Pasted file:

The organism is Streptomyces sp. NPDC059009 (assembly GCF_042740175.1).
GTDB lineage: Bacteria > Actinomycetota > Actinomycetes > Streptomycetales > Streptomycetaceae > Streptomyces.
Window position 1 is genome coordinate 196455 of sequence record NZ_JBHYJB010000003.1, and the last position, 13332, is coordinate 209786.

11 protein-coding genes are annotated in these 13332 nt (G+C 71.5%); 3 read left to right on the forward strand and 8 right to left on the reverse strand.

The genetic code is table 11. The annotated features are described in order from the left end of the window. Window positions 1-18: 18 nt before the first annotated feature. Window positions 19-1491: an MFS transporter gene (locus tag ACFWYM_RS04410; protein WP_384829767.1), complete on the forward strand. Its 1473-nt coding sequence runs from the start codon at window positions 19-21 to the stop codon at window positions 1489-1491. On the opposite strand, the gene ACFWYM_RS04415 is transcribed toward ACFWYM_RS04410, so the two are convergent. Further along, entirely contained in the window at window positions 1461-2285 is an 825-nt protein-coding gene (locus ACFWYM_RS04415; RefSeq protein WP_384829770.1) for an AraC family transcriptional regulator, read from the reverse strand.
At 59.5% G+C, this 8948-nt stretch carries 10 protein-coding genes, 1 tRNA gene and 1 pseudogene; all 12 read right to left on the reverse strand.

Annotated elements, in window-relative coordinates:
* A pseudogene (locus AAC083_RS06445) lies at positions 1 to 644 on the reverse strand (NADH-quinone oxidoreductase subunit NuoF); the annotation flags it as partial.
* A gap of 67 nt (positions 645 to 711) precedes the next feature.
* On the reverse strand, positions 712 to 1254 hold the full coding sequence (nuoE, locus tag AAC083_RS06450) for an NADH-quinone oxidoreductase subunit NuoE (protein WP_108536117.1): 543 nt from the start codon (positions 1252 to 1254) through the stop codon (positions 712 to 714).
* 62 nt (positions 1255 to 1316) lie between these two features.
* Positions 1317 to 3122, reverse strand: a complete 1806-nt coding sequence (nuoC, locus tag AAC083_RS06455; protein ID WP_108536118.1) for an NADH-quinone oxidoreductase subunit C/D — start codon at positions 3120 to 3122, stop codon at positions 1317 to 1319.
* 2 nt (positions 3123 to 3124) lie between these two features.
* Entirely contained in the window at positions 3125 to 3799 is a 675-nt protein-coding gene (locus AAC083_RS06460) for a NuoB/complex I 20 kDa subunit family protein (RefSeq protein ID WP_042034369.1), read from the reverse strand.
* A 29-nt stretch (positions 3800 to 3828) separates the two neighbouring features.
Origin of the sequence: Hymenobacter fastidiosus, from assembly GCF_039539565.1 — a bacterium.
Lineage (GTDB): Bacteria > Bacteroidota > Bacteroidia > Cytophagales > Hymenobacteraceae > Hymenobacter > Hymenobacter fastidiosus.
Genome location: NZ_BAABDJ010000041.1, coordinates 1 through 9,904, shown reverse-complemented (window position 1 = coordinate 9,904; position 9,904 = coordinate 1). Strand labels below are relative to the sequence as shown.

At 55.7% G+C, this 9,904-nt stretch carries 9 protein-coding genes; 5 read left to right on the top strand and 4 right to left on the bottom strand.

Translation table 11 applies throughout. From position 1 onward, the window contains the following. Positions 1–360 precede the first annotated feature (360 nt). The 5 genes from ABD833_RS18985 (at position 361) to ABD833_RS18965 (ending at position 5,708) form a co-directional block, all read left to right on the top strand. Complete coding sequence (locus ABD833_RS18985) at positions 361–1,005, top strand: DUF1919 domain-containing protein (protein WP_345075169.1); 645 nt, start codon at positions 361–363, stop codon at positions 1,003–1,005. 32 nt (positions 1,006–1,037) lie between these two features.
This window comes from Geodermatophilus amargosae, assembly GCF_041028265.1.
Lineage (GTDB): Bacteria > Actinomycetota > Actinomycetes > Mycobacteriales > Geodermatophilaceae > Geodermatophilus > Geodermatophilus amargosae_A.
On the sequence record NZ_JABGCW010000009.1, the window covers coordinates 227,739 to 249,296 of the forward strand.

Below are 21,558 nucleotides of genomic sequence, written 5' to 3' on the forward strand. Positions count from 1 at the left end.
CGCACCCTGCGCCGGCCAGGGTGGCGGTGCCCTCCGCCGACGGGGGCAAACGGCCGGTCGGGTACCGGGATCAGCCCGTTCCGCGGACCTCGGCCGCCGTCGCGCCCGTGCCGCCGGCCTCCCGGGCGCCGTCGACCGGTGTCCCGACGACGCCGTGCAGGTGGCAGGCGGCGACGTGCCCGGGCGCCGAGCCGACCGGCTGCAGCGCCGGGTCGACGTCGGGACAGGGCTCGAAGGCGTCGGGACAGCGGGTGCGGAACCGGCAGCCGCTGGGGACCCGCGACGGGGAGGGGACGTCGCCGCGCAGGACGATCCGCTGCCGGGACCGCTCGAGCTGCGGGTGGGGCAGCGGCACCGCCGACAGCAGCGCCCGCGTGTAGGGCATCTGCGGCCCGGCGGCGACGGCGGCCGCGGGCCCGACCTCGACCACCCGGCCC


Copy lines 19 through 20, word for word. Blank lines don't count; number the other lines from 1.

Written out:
At 55.7% G+C, this 9,904-nt stretch carries 9 protein-coding genes; 5 read left to right on the top strand and 4 right to left on the bottom strand.

Translation table 11 applies throughout. From position 1 onward, the window contains the following. Positions 1–360 precede the first annotated feature (360 nt). The 5 genes from ABD833_RS18985 (at position 361) to ABD833_RS18965 (ending at position 5,708) form a co-directional block, all read left to right on the top strand. Complete coding sequence (locus ABD833_RS18985) at positions 361–1,005, top strand: DUF1919 domain-containing protein (protein WP_345075169.1); 645 nt, start codon at positions 361–363, stop codon at positions 1,003–1,005. 32 nt (positions 1,006–1,037) lie between these two features.